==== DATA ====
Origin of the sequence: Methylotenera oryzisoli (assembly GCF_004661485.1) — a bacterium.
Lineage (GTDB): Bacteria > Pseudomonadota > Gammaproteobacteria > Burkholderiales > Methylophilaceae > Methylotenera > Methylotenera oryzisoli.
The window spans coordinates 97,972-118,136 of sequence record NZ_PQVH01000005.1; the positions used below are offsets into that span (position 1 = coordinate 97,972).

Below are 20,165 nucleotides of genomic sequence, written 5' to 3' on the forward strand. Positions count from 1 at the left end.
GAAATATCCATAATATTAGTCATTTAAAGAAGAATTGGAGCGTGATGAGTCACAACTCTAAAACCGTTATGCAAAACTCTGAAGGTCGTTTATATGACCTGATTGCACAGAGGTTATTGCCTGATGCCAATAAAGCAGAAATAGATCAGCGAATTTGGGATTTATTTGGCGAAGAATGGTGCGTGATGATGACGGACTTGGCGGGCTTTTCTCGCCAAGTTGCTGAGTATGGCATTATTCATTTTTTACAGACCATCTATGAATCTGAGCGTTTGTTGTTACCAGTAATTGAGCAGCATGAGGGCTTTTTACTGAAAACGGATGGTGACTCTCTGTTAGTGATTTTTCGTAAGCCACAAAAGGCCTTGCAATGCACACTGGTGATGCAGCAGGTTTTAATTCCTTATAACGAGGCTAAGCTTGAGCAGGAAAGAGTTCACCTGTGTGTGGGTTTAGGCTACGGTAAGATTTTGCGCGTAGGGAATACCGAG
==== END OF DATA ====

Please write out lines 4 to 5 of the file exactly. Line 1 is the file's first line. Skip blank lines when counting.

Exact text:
Below are 20,165 nucleotides of genomic sequence, written 5' to 3' on the forward strand. Positions count from 1 at the left end.
GAAATATCCATAATATTAGTCATTTAAAGAAGAATTGGAGCGTGATGAGTCACAACTCTAAAACCGTTATGCAAAACTCTGAAGGTCGTTTATATGACCTGATTGCACAGAGGTTATTGCCTGATGCCAATAAAGCAGAAATAGATCAGCGAATTTGGGATTTATTTGGCGAAGAATGGTGCGTGATGATGACGGACTTGGCGGGCTTTTCTCGCCAAGTTGCTGAGTATGGCATTATTCATTTTTTACAGACCATCTATGAATCTGAGCGTTTGTTGTTACCAGTAATTGAGCAGCATGAGGGCTTTTTACTGAAAACGGATGGTGACTCTCTGTTAGTGATTTTTCGTAAGCCACAAAAGGCCTTGCAATGCACACTGGTGATGCAGCAGGTTTTAATTCCTTATAACGAGGCTAAGCTTGAGCAGGAAAGAGTTCACCTGTGTGTGGGTTTAGGCTACGGTAAGATTTTGCGCGTAGGGAATACCGAG